Cambridgeshire

Addenbrooke's Hospital consultants concerned over online records

Addenbrooke's Hospital Image copyright PA
Image caption The new computer system was designed so staff would not have to wait for printed patient records to arrive

A £200m online patient-record system has been "fraught with problems" and medics' concerns "seemingly overlooked", senior hospital consultants have claimed.

A letter seen by the BBC reveals management at Addenbrooke's and Rosie hospitals in Cambridge were told of "serious" issues last month.

It came after the hospitals transferred 2.1 million records in October.

The trust said "unanticipated" issues led to "more than teething problems".

The hospital is the first in the UK to use Epic's eHospital system, which is used in hospitals in the US.

The system went live on 26 October and is intended to allow medical staff to access patient records on handheld devices instead of waiting for notes.

Image copyright Cambridge University Hospitals
Image caption Dr Keith McNeil believes that in a year's time staff will say "we're glad we did this"

A month later, a report by the county's clinical commissioning group found "a 20% drop in A&E performance".

It also found problems with some test results and and issues with pathology services.

Chief executive Dr Keith McNeil admitted there had been "more than teething problems" and "some of it was anticipated and some of it was unanticipated".

The "unanticipated" problems included problems with blood tests and "one of the busiest periods in the hospital's history", he said.

He added: "We're profoundly sorry about that... people will understand that you can't do an information technology implementation of this size without some hiccups.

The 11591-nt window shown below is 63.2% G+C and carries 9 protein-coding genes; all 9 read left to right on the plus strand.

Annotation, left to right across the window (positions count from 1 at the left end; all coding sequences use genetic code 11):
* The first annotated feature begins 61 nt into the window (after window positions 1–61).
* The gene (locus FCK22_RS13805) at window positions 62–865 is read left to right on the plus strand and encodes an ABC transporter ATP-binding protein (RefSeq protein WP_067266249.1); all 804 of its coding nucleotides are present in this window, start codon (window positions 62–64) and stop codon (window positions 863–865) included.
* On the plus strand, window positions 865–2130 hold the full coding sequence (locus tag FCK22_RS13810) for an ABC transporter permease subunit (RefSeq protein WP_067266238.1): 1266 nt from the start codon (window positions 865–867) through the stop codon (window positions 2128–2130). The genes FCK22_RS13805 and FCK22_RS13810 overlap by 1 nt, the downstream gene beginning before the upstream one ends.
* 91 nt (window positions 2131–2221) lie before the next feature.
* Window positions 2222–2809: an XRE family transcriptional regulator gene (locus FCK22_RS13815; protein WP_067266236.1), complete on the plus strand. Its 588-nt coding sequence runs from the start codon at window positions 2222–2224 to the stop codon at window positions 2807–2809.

"I think that [claims] patient safety was in danger was probably over-dramatising."

'Risk of harm'

The BBC has found many of the concerns were highlighted by the Consultant Staff Council in a letter to Dr McNeil and chair of Cambridge University Hospitals Trust, Jane Ramsey, on 17 November.

In his letter, Dr Sam Bass, chair of the council and assistant coroner, acknowledged the new system had "many good points" but said "serious concerns" expressed by fellow consultants "have been seemingly overlooked".

The introduction had been "fraught with problems", he said.

Dr Bass highlighted issues with blood transfusion and pathology services and asked if the "risk of the potential harm to patients [had] been discussed".

The council felt the hospital was "less safe than before the introduction of Epic".

"There have been issues with the introduction of this system and it appears that the trust have been less than candid about the problems faced."

'Significant issues'

Dr Bass asked for a "full account after the external review" of the system and called for improved communication.

In his reply dated 27 November, Dr McNeil acknowledged there had been "some significant issues" with the system.

He apologised for "disruption" and added: "Meetings have been held with the CQC (Care Quality Commission), Monitor and HM Coroner to make them aware of the issues associated with the go-live process.

"We recognise our duty of candour and have provided regular updates to these bodies and will continue to do so on a weekly basis."

Dr McNeil said the trust planned to bring in extra technical staff and American clinicians with experience of using eHospital, as well as more nurses, to "help us cope with the demand for services".

An external review into the system is expected to be completed in mid-December.

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